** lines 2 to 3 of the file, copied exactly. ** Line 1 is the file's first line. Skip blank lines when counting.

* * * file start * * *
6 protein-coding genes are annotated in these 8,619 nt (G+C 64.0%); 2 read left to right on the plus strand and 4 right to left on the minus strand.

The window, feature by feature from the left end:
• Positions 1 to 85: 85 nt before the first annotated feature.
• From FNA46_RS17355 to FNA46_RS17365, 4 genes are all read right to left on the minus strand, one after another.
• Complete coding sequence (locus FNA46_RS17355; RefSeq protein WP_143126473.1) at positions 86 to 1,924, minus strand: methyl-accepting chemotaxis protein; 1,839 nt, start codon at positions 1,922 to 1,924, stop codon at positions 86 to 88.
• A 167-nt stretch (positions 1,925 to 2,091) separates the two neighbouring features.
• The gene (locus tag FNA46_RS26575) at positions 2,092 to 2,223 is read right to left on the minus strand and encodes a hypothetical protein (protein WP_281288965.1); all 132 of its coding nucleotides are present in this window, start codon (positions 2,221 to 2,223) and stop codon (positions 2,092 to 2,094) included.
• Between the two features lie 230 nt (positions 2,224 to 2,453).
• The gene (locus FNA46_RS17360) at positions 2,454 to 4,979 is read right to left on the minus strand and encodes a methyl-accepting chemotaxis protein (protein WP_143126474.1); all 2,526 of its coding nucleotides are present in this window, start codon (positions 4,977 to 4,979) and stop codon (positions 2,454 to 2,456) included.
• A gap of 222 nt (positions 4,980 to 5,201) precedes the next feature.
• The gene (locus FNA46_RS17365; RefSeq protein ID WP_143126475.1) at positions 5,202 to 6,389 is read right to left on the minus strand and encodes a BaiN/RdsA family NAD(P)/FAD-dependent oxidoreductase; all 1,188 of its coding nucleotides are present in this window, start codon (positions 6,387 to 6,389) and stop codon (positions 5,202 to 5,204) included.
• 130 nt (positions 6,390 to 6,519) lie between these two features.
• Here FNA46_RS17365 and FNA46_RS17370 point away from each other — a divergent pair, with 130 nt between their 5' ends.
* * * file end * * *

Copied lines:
The window, feature by feature from the left end:
• Positions 1 to 85: 85 nt before the first annotated feature.